Rail was here, coal was not

Editor:

Re: Time to work as a team, Oct. 3 letters.

Editor:

Re: Time to work as a team, Oct. 3 letters.

I take exception to the letter writer’s statement: “I find it hard to understand that purchasers of homes impacted have such issues as train tracks after they purchase.”

I purchased property many years ago in White Rock and, yes, I was aware of the train tracks. At that time, the trains were not transporting mile-and-a-half long cars of dirty, powdered U.S. thermal coal through White Rock.

These trains are polluting our air with coal dust/toxic diesel emissions, plus noise, etc. Yes, at this time we can’t tell them what they can or cannot transport. However, keep in mind that the smoking population at one time smoked with impunity anywhere they desired. This has changed.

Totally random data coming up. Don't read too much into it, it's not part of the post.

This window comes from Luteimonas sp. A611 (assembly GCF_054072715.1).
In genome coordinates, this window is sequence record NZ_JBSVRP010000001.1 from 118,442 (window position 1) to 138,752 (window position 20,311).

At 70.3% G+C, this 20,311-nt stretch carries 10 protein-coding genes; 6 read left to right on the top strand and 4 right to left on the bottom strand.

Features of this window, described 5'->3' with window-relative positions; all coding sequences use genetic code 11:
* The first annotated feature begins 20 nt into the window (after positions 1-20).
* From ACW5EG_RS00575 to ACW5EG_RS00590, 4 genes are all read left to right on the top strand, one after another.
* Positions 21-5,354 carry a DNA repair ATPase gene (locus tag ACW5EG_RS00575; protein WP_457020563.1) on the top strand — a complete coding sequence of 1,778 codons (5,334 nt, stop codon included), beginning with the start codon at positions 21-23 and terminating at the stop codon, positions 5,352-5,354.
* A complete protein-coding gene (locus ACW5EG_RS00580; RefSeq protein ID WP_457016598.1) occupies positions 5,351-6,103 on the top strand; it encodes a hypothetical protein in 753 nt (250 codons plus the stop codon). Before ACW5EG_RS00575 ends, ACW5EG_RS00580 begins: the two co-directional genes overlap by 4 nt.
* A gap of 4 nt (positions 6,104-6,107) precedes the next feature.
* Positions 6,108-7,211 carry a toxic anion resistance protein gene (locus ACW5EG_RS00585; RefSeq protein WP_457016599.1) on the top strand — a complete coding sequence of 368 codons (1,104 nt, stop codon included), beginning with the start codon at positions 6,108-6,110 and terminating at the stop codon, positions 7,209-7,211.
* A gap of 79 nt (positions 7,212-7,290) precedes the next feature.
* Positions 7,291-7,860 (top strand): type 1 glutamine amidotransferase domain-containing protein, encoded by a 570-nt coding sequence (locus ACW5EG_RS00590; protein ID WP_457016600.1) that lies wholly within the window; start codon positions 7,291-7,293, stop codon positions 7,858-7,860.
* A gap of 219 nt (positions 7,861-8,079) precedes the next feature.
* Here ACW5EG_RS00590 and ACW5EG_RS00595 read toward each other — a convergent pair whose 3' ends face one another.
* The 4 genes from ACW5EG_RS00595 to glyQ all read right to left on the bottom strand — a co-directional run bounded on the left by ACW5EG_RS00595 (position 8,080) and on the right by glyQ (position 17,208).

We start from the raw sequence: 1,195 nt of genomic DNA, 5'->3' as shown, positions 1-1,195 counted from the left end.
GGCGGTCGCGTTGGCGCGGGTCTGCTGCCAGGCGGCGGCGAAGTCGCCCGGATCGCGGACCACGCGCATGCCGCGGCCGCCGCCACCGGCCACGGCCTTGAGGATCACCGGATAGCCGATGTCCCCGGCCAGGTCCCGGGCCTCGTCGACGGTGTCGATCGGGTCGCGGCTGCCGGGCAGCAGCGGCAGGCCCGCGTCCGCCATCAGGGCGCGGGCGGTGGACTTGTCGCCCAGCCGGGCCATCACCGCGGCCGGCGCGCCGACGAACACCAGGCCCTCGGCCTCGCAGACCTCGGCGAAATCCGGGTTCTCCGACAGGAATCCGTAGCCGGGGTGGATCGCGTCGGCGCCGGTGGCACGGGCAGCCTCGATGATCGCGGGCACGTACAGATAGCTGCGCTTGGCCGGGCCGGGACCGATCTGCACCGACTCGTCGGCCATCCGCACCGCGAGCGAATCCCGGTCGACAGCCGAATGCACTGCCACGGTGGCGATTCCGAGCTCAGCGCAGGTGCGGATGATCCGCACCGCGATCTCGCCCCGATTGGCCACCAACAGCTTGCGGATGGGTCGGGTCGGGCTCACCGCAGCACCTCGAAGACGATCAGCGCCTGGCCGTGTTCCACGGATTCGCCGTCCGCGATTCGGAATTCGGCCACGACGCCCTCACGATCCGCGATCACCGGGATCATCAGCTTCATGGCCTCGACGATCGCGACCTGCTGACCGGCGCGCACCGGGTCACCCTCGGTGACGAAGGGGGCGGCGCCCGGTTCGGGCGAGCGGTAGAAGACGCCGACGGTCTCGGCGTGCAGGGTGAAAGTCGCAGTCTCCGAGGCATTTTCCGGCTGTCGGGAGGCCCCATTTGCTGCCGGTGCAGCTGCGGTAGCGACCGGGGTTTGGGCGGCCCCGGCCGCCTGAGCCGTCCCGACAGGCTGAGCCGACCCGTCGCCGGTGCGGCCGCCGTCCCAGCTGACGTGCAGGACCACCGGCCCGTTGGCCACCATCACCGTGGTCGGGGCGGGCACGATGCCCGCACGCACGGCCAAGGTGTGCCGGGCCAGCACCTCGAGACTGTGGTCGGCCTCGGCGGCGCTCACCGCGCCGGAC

Thus an expanding grass-roots organization called Communities and Coal is bringing awareness of the negative impacts on health, business and the environment to the public in regard to thermal coal.

They are to be commended, as they are giving so much of their time to organize town-hall meetings and petitions. Another meeting is scheduled for Oct. 16 at Colebrook United Church, 5441 125A St.

Oh yes, the question most often asked is “Why don’t they cover the cars?” In the insurance world, covered powdered thermal-coal cars are considered an “inherent vice,” so there would be no insurance. Thermal-powdered coal is highly combustible. So, if the cars are covered the constant vibrations of the moving train or the heat from the sun could cause them to combust – go up in flame if covered.

BNSF now sprays the top of each car with a surfactant much like a gummy-bear topping. However this becomes brittle and blows off during its journey. Empty cars are not sprayed, so there is more dust.

Thankfully, several councils understand the issues and have voiced their opposition to a new coal terminal at Fraser Surrey Docks.

Eve Weimer, White Rock

 

 

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